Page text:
by Jared Mader
Imagine it: You’re dining out with friends, and the question comes up, “Who played the leading role in....” or “Who scored the winning goal when...” We’ve all been there. It’s like a mad dash to the finish line as dining parties rush to their devices and gadgets, just to see who can be first to the answer.
Now, fade to a new setting. Imagine yourself entering a typical American classroom. This time, it is the teacher that asks, “What is the most interesting current event in today’s news?” What do we see this time? Is it a mad dash, like in the scenario above, as students grab their cell phones to pull the top news stories from CNN mobile, Reuters, The Daily, and more? Doubtful, as in most of our educational environments, these types of devices are contraband, at best. Now, just to air our own dirty laundry, we are in the same boat here at Red Lion. Our policies and rules have not caught up with the culture to which we are trying to prepare our students. We need to make this change, however, as student’s mobile devices offer budgetary opportunities for schools to stay current with technology at less cost.
We are not unlike many other schools in that we are aware that we need to make change -- change that will allow students to use the powerful tools that they own. We need to devise our strategy for implementation that wouldn’t simply offer students carte blanche unsupervised access at any time. This is where educators can help to teach students that there is more to be done with those mobile devices than text and update Facebook.
Before we begin to allow the power of mobile and personal devices into our classrooms we must identify the goals for their use. First, they should include teaching students to be effective digital farmers, cultivating the information that is already on the web and growing products that demonstrate their higher order thinking. Second, they should be held to a high expectation with regards to the digital citizenship they model and follow.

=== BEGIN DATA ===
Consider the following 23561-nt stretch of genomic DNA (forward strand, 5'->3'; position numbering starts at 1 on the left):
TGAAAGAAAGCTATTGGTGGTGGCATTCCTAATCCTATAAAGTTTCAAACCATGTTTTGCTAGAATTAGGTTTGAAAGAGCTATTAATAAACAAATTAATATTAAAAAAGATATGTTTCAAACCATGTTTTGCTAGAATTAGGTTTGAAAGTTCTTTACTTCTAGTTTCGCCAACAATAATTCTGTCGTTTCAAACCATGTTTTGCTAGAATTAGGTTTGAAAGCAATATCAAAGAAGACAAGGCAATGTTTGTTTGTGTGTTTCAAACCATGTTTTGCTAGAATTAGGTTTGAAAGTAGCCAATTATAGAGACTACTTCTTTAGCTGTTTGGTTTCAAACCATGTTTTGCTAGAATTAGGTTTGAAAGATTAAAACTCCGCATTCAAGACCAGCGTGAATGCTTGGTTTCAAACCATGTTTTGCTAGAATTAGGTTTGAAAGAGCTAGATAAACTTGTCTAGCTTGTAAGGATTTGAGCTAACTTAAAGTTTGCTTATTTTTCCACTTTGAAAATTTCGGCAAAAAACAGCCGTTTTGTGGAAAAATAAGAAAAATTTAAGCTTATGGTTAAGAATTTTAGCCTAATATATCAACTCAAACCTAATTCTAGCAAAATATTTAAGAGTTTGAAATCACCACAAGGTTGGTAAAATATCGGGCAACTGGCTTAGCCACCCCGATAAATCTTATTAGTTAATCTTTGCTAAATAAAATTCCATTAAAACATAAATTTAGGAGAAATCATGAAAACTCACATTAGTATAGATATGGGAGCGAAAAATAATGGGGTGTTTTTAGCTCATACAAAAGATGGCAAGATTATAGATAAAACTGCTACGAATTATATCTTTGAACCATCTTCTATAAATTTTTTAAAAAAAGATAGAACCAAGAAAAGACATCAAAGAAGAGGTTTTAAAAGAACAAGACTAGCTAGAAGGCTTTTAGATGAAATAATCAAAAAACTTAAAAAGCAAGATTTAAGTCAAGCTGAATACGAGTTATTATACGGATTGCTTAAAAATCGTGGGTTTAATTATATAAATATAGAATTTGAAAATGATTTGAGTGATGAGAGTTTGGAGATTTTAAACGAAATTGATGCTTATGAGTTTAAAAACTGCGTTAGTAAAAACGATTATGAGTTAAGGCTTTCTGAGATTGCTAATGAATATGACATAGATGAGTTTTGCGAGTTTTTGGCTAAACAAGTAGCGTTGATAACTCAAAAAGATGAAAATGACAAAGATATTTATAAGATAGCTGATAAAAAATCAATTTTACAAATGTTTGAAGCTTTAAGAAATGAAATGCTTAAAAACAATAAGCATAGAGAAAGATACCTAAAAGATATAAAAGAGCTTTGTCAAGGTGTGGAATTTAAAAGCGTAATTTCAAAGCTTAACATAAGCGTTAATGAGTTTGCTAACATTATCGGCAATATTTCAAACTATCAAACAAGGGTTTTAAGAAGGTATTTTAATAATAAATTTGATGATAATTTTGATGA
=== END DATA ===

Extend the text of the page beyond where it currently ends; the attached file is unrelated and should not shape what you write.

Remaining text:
So, where do we start? We, first, need to redesign our policies to allow teachers to permit effective and monitored instructional use of these devices in their classrooms. There, that was easy.
Next, we need to begin training our teachers to recognize and identify the tools that are available for these devices and how they can change their classrooms. Such tools may include apps for recording audio, measuring scientific variables, responding to class prompts and researching information. Training staff to recognize and address the conversations about digital citizenship is a necessary component of this professional development.
Finally, implementation, take our most eager and comfortable teachers and set them loose with their students' devices. By allowing teachers the professional freedom to make the decision regarding the appropriate application of these tools, our students will now be able see the responsible and ethical expectations under which these devices should be used and districts may be able to save in their technology budgets.
Jared Mader is the Director of Technology for the Red Lion Area School District. He has served in this position for four years, after teaching Chemistry for nine years. In that time, he has led technology integration professional development initiatives. He is a member of the Discovery Educator Network and has been identified as a PDE State Keystone Technology Integrator. He also serves as a partner in an educational technology consultancy, EdTechInnovators, providing professional development to districts across the United States and abroad. Jared lives in York with his wife Janell and 7-year-old daughter Emma. You can contact him at email@example.com or firstname.lastname@example.org.